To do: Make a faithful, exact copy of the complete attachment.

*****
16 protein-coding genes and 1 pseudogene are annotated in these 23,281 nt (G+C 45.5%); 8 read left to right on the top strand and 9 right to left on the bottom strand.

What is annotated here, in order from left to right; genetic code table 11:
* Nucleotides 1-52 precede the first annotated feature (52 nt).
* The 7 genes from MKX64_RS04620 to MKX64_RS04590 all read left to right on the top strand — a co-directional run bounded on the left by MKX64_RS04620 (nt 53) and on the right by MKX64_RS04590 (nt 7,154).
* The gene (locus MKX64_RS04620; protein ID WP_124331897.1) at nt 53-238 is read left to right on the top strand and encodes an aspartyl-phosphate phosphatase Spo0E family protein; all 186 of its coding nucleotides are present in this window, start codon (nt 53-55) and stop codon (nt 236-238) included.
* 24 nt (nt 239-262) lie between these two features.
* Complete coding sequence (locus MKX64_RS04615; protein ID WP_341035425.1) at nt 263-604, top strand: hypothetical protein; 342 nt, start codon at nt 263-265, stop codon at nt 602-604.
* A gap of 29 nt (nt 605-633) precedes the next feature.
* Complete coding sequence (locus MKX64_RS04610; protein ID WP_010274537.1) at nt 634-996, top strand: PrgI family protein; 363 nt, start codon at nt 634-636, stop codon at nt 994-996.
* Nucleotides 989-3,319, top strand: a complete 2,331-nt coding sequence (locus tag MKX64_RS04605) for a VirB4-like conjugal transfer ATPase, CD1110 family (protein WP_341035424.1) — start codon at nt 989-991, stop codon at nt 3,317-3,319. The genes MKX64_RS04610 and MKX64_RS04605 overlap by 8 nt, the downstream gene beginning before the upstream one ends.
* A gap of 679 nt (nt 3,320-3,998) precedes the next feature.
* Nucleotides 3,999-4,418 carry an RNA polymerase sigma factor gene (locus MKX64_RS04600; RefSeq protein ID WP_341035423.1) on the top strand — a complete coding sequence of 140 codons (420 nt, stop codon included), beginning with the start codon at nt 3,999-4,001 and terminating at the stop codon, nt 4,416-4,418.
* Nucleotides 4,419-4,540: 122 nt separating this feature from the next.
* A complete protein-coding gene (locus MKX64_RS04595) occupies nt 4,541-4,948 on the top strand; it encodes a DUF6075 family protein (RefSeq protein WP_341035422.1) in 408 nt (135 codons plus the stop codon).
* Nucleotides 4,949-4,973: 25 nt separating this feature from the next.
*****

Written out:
16 protein-coding genes and 1 pseudogene are annotated in these 23,281 nt (G+C 45.5%); 8 read left to right on the top strand and 9 right to left on the bottom strand.

What is annotated here, in order from left to right; genetic code table 11:
* Nucleotides 1-52 precede the first annotated feature (52 nt).
* The 7 genes from MKX64_RS04620 to MKX64_RS04590 all read left to right on the top strand — a co-directional run bounded on the left by MKX64_RS04620 (nt 53) and on the right by MKX64_RS04590 (nt 7,154).
* The gene (locus MKX64_RS04620; protein ID WP_124331897.1) at nt 53-238 is read left to right on the top strand and encodes an aspartyl-phosphate phosphatase Spo0E family protein; all 186 of its coding nucleotides are present in this window, start codon (nt 53-55) and stop codon (nt 236-238) included.
* 24 nt (nt 239-262) lie between these two features.
* Complete coding sequence (locus MKX64_RS04615; protein ID WP_341035425.1) at nt 263-604, top strand: hypothetical protein; 342 nt, start codon at nt 263-265, stop codon at nt 602-604.
* A gap of 29 nt (nt 605-633) precedes the next feature.
* Complete coding sequence (locus MKX64_RS04610; protein ID WP_010274537.1) at nt 634-996, top strand: PrgI family protein; 363 nt, start codon at nt 634-636, stop codon at nt 994-996.
* Nucleotides 989-3,319, top strand: a complete 2,331-nt coding sequence (locus tag MKX64_RS04605) for a VirB4-like conjugal transfer ATPase, CD1110 family (protein WP_341035424.1) — start codon at nt 989-991, stop codon at nt 3,317-3,319. The genes MKX64_RS04610 and MKX64_RS04605 overlap by 8 nt, the downstream gene beginning before the upstream one ends.
* A gap of 679 nt (nt 3,320-3,998) precedes the next feature.
* Nucleotides 3,999-4,418 carry an RNA polymerase sigma factor gene (locus MKX64_RS04600; RefSeq protein ID WP_341035423.1) on the top strand — a complete coding sequence of 140 codons (420 nt, stop codon included), beginning with the start codon at nt 3,999-4,001 and terminating at the stop codon, nt 4,416-4,418.
* Nucleotides 4,419-4,540: 122 nt separating this feature from the next.
* A complete protein-coding gene (locus MKX64_RS04595) occupies nt 4,541-4,948 on the top strand; it encodes a DUF6075 family protein (RefSeq protein WP_341035422.1) in 408 nt (135 codons plus the stop codon).
* Nucleotides 4,949-4,973: 25 nt separating this feature from the next.